Health workers attacked as patients blame poor care
Health workers in Morocco are facing a wave of attacks, perpetrated by relatives of patients, amid a health system struggling to survive staffing and supply shortages that have rendered it unable to provide care decent.
Attacks against medical staff in Moroccan public hospitals are on the rise, often perpetrated by patients and their relatives. However, a recent example concerns an attack by a criminal gang on the infant vaccination room of the Mota Allah urban health center in Marrakech on November 4, 2021, which caused outrage and anxiety throughout Morocco.
It has prompted fresh warnings from health organizations and unions that conditions across the sector are deteriorating. They say the incident raises big questions about whether the Department of Health is living up to its responsibilities in addressing major issues facing the sector and accuse it of effectively abandoning health workers to open confrontation with Moroccan citizens.
Understaffed and under-equipped
The head of the Independent Union of Public Sector Doctors, Muntazir Alawi, said the reasons for the increase in attacks on health sector personnel can be traced back to “the chaos in the health sector in Morocco”.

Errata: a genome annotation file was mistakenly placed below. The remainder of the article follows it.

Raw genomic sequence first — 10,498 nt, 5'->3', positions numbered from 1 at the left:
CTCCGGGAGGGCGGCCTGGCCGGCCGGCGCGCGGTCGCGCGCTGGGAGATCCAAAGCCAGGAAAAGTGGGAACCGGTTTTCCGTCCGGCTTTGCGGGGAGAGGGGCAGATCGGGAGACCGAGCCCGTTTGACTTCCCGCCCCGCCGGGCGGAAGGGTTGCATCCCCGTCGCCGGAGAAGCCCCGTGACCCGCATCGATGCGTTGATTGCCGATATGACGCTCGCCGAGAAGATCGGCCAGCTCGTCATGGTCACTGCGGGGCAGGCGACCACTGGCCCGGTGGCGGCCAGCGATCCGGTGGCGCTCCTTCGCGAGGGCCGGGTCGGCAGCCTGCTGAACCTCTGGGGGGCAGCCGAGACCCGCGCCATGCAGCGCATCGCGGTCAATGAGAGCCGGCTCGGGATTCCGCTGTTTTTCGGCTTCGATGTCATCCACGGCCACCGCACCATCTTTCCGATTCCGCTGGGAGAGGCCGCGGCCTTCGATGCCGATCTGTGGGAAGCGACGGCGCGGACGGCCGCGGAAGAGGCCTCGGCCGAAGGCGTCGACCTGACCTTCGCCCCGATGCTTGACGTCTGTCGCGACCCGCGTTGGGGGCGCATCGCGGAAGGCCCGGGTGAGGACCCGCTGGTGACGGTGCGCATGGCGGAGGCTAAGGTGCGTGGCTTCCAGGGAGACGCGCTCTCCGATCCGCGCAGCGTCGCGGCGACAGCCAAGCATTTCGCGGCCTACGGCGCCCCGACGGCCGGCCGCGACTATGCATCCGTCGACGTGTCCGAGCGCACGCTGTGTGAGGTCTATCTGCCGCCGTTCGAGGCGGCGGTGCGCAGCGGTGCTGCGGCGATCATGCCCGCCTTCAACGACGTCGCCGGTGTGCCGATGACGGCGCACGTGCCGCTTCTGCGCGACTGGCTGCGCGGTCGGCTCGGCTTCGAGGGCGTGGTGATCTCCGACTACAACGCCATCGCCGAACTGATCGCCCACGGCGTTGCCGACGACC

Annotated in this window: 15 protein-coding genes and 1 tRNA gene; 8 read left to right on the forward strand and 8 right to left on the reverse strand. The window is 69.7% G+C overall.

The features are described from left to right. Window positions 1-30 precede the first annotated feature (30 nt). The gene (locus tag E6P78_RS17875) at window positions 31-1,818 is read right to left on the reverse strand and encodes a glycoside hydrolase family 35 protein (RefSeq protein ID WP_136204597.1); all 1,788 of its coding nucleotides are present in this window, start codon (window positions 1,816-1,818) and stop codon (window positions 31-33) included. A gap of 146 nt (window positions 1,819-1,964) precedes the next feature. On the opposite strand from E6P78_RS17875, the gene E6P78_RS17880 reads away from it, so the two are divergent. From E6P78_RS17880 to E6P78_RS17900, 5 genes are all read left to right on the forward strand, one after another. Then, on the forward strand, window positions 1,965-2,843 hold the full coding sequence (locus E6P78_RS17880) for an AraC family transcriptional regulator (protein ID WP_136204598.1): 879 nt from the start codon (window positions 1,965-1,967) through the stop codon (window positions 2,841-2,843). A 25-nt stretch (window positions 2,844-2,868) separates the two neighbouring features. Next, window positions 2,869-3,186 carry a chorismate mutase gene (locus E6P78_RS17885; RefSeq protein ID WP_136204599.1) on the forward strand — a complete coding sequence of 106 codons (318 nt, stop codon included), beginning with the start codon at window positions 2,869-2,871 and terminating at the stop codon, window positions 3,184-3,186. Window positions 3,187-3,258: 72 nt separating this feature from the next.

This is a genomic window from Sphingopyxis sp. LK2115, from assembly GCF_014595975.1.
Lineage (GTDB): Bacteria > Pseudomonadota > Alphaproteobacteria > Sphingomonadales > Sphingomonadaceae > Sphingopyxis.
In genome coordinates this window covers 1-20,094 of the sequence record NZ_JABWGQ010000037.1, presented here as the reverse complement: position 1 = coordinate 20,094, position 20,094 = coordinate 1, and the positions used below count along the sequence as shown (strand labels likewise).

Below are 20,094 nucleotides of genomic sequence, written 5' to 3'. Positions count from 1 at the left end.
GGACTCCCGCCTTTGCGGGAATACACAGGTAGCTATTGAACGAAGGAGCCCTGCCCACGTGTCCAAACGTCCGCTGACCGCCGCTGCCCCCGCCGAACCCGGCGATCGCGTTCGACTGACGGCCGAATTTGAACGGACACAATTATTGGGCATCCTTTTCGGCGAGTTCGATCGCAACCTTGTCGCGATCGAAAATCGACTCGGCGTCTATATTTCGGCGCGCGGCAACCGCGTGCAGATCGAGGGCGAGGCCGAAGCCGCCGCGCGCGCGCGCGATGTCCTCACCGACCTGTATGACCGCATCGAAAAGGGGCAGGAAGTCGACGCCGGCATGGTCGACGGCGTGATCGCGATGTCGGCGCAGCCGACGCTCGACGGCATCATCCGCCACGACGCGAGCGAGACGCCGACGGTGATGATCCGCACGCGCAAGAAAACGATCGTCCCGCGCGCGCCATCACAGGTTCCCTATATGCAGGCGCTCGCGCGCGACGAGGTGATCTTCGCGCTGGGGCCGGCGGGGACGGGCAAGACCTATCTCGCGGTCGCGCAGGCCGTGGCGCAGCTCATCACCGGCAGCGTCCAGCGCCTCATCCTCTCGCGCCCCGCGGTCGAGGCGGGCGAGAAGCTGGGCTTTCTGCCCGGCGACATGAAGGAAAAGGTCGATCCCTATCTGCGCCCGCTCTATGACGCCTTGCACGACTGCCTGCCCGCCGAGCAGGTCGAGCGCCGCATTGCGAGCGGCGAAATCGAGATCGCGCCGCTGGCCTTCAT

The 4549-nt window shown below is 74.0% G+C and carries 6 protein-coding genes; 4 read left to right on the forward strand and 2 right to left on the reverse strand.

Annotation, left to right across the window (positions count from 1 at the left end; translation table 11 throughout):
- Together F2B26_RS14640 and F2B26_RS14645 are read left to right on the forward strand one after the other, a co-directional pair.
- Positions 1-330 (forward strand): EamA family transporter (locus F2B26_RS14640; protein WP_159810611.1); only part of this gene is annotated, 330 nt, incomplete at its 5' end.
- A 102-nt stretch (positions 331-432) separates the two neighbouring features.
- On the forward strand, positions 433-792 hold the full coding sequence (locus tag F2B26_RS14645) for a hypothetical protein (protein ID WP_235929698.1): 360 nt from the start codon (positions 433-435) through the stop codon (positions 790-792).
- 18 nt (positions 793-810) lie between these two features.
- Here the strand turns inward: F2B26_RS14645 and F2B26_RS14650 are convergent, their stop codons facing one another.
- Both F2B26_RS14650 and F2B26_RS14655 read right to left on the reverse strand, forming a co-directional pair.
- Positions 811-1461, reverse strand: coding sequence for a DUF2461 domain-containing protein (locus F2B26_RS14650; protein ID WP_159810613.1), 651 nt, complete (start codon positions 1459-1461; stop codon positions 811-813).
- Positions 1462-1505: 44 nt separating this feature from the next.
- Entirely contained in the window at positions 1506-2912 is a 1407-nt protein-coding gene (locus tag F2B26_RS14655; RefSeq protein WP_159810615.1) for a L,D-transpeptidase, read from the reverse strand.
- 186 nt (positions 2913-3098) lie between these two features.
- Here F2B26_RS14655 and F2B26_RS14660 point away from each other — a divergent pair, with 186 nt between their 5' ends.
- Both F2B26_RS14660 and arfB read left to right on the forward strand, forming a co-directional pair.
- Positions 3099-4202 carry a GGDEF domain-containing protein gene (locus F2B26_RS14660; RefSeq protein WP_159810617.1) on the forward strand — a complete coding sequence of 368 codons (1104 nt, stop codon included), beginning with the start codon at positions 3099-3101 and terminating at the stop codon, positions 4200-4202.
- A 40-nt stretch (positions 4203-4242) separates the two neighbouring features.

He continues: “There is also massive overcrowding in hospitals and clinics, all factors that prevent an effective response to patient needs. This leads to confrontations, even attacks on the part of some patients and their relatives, who hold the medical staff responsible. for the deterioration of medical services. »
“The incident raises big questions about whether the Ministry of Health is taking responsibility for addressing the major issues facing the health sector and accuses it of effectively leaving health sector workers in a open confrontation with Moroccan citizens”
Dangerous working conditions
Alawi explained to Al-Araby Al-Jadeed, The New Arabs Sister publication in the Arabic language, that “the working conditions of doctors and nurses are appalling. Moreover, they are on the front line due to the nature of their work. Huge staff shortages as well as lack of equipment medical supplies and some drugs, and the long hours mean they work in difficult and dangerous conditions.